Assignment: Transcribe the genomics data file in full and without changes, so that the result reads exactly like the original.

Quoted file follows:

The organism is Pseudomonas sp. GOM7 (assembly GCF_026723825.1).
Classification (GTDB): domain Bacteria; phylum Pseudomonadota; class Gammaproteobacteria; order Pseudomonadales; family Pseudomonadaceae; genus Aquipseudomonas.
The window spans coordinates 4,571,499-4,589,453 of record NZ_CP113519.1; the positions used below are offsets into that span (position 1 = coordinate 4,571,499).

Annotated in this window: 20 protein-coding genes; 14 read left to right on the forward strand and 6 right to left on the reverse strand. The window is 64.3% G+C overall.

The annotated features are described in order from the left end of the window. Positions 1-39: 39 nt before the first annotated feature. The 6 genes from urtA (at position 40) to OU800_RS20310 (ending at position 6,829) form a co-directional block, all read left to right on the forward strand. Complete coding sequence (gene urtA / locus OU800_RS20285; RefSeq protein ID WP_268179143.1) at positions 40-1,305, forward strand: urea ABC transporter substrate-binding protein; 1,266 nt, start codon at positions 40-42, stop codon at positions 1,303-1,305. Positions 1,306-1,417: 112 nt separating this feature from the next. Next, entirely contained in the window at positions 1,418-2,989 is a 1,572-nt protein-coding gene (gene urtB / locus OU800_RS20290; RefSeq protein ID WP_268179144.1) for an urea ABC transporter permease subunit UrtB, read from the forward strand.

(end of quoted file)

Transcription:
The organism is Pseudomonas sp. GOM7 (assembly GCF_026723825.1).
Classification (GTDB): domain Bacteria; phylum Pseudomonadota; class Gammaproteobacteria; order Pseudomonadales; family Pseudomonadaceae; genus Aquipseudomonas.
The window spans coordinates 4,571,499-4,589,453 of record NZ_CP113519.1; the positions used below are offsets into that span (position 1 = coordinate 4,571,499).

Annotated in this window: 20 protein-coding genes; 14 read left to right on the forward strand and 6 right to left on the reverse strand. The window is 64.3% G+C overall.

The annotated features are described in order from the left end of the window. Positions 1-39: 39 nt before the first annotated feature. The 6 genes from urtA (at position 40) to OU800_RS20310 (ending at position 6,829) form a co-directional block, all read left to right on the forward strand. Complete coding sequence (gene urtA / locus OU800_RS20285; RefSeq protein ID WP_268179143.1) at positions 40-1,305, forward strand: urea ABC transporter substrate-binding protein; 1,266 nt, start codon at positions 40-42, stop codon at positions 1,303-1,305. Positions 1,306-1,417: 112 nt separating this feature from the next. Next, entirely contained in the window at positions 1,418-2,989 is a 1,572-nt protein-coding gene (gene urtB / locus OU800_RS20290; RefSeq protein ID WP_268179144.1) for an urea ABC transporter permease subunit UrtB, read from the forward strand.